It was time for a change. Long past time. In late 2019, I was ten years into single mothering, cobbling together an income from part-time freelance gigs and living in a home that wasn’t mine. I’d been tired of it by the end of year one, but over the nine that followed, inertia set in. I decided my 40th birthday would change that. In a rare act of superstition, I made an actual wish, the earnest and closed-eyed kind, face hovering over a dozen small flames on a grocery-store sheet cake. I wished for my life to change. Radically. Dramatically. Make it nearly unfamiliar, I implored the God of Blown Candles. Make me new.
Over the next four months, I worked at that wish, undergoing a series of what we might now think of as “big pandemic life changes.” New job. New city. A home where I was the only leaseholder. In record time, I wrested control of the reins of my life, years after I lost them. But that victory looked much different than I had expected it to.
Attempting to be my own change agent was a new thing. My philosophy had always been, “Take what comes. Roll with the waves. Make the best of it.” Being too proactive didn’t make sense to me. If God laughed when we made plans, what was the point of making extensive and rigid ones? If the unforeseen was inevitable, what sense did it make to look too far ahead?
I had spent much of my life drifting until I hit dead ends. Staying in the relationship I started at 21 until I realized it wouldn’t survive the positive pregnancy test I took at 29. Moving into my nana’s spare bedroom and sharing the small space with my daughter and my mother for the next eight years. Convincing myself that staying there was the most viable option for me to provide safe housing and trusted child care on the unreliable income I earned as an adjunct instructor and writer. Though I’d once dreamed of a sustainable life as an artist, two rocky decades of adulthood had made me pragmatic to a fault.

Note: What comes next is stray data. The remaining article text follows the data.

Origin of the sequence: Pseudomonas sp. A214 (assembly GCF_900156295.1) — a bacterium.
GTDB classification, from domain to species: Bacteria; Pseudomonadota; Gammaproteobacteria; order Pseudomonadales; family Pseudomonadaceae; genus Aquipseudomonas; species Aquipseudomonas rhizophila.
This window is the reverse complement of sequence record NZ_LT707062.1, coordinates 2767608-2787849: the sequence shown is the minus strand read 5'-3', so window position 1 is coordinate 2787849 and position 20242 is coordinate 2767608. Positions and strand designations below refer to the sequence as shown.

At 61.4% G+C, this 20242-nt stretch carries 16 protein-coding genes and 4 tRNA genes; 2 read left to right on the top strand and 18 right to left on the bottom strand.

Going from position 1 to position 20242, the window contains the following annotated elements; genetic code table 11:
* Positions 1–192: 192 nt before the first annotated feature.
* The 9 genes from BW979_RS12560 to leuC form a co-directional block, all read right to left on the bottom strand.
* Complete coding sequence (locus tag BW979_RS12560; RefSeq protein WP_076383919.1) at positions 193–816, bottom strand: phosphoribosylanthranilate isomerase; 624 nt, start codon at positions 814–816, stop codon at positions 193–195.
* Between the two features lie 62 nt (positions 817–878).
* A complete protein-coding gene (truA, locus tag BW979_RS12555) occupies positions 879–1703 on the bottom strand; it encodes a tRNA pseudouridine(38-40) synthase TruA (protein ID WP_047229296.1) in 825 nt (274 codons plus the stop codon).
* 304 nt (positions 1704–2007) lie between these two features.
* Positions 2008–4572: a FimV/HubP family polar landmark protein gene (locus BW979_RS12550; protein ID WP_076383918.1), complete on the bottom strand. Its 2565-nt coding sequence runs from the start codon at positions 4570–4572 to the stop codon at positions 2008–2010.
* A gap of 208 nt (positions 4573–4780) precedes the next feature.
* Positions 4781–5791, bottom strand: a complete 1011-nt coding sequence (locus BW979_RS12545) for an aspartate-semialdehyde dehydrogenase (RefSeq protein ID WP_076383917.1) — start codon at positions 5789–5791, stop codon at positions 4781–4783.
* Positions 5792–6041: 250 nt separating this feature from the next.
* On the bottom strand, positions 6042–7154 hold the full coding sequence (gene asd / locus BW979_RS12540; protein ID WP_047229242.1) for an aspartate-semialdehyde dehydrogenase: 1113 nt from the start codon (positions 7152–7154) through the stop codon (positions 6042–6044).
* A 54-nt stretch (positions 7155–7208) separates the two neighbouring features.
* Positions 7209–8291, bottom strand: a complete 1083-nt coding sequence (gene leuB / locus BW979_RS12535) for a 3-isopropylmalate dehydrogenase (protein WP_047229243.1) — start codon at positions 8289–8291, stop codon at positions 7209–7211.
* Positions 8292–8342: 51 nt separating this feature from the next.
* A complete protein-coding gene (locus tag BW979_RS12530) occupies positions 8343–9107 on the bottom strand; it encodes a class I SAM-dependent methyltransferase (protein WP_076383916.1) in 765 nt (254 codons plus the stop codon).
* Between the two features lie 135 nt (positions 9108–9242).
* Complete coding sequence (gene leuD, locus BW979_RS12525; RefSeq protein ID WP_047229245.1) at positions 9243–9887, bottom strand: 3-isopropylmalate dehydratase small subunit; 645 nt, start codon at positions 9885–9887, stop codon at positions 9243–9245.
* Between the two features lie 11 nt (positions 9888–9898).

The supposedly free-spirited nature of freelancing left me underpaid and overwhelmed. I wanted to start my 40s with firmly planted roots and a stable income — a mid-career salary befitting a woman entering middle age. I found an out-of-state job as a public-radio producer in February 2020 and prepared to begin my first full-time office position in 15 years. In mid-March, I moved five hours away from my mother and grandmother and signed a lease on the first apartment I’d ever lived in just with my child.
But that forward movement stalled almost immediately. I never found out what it would be like to work in an office; my new employer pivoted to remote work the week before my first day on the job. My daughter was unable to register at her new school before it closed down. And I had no way to acclimate to my new city, as all social gatherings were suddenly deemed unsafe.
I thought self-imposed isolation was the ultimate clarifier until quarantine came along. But it’s the extended, involuntary alone time that extracts the answers to questions we may never have otherwise asked. Questions like: What am I actually chasing? Do I really want it? Do I like who I am on this path? How can I change? I now know that, behind the closed doors of the homes around me, the neighbors I never got to meet face-to-face were taking stock of their own lives in much the same way I was.
But amid the swirl of fear and grief, vigilance and suspicion, there was also a sense of momentum. If the air itself was laced with risk, the stakes of risk-taking in our personal lives seemed lower by comparison.